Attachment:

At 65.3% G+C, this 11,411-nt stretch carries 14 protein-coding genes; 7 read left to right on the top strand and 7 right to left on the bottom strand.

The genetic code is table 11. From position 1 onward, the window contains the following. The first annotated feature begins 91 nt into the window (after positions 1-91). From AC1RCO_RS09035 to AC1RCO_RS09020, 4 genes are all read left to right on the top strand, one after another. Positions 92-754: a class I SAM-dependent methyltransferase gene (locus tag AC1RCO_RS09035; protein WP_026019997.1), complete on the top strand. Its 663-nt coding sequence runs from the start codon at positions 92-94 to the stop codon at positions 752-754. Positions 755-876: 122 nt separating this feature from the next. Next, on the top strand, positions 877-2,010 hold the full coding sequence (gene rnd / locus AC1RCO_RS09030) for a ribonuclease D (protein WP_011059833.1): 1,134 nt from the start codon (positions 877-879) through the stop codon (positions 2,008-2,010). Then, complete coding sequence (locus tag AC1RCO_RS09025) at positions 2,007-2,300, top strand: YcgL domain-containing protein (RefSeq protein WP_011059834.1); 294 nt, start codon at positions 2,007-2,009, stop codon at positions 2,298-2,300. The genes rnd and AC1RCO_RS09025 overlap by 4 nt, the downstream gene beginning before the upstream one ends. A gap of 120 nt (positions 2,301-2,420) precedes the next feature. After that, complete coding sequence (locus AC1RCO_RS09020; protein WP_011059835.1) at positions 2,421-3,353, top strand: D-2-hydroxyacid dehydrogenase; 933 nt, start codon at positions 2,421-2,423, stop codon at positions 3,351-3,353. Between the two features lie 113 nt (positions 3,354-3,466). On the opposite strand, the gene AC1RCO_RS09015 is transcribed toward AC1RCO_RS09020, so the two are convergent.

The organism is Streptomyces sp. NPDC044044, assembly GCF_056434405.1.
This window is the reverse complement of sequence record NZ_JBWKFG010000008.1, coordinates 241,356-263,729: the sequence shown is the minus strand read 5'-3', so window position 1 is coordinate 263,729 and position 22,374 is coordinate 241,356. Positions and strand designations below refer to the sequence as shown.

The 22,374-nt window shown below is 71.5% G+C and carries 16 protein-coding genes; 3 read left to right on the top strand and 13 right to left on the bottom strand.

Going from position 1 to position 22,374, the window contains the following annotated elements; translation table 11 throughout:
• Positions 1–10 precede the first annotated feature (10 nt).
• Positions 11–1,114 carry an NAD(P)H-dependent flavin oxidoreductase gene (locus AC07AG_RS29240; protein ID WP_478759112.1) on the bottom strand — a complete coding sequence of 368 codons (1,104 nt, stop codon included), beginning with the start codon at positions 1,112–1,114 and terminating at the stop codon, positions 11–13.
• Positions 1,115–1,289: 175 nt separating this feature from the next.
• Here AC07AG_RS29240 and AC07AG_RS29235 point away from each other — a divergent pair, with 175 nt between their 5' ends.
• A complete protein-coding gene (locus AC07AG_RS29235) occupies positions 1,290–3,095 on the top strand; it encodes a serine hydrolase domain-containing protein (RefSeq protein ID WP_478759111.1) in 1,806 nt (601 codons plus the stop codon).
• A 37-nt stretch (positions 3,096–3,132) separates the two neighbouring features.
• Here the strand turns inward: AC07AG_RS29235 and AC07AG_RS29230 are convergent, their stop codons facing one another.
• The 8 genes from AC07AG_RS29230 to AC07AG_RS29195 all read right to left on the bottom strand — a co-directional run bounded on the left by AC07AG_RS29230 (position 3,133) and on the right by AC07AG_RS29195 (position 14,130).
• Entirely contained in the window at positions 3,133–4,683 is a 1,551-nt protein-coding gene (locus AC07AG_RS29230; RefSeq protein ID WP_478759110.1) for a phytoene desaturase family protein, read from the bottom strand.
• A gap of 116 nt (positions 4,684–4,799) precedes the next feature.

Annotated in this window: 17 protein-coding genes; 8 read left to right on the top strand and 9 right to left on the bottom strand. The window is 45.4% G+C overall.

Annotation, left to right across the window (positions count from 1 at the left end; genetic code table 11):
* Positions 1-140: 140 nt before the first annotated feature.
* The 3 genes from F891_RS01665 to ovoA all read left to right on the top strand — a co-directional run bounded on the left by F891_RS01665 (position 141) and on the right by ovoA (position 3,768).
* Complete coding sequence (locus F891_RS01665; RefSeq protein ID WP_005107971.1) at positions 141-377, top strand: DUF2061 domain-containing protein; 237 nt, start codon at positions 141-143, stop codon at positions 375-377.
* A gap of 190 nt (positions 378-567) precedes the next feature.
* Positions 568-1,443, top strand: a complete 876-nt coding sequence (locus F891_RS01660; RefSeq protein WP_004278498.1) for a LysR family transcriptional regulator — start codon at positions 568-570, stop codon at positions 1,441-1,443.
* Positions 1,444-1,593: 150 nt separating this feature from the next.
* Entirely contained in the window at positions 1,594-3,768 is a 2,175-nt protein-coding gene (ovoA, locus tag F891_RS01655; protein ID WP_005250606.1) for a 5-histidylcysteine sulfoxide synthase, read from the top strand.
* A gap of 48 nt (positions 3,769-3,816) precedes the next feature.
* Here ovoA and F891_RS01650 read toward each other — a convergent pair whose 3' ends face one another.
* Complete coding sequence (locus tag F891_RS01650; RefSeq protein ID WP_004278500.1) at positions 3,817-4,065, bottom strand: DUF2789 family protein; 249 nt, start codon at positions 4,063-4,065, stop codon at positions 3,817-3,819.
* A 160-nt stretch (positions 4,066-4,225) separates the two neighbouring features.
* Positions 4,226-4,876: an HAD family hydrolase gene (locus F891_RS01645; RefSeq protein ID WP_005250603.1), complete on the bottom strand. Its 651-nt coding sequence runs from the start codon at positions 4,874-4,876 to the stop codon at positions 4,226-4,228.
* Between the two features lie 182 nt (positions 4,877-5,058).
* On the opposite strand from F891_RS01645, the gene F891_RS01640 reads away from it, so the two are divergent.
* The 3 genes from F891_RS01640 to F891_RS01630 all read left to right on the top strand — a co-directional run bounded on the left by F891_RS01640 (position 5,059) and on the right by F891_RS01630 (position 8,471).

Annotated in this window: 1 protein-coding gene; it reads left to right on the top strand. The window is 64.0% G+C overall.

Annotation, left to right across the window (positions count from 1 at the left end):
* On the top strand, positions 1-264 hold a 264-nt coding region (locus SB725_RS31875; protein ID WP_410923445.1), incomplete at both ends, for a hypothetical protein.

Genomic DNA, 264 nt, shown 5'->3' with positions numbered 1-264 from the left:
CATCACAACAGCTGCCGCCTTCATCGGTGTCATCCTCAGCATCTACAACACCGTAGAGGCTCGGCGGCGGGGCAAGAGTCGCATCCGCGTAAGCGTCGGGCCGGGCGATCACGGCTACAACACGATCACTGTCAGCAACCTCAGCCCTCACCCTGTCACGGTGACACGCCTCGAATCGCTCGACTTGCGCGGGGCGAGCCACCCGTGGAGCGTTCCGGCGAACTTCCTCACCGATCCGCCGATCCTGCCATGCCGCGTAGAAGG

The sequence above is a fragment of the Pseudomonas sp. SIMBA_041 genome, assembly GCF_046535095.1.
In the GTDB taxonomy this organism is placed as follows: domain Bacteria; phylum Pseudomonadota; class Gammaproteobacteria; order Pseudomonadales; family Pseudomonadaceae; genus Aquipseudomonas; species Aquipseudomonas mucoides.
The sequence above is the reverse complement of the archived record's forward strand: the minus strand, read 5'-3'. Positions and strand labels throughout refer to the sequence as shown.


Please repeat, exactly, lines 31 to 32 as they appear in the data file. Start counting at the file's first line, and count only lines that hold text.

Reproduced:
* Between the two features lie 182 nt (positions 4,877-5,058).
* On the opposite strand from F891_RS01645, the gene F891_RS01640 reads away from it, so the two are divergent.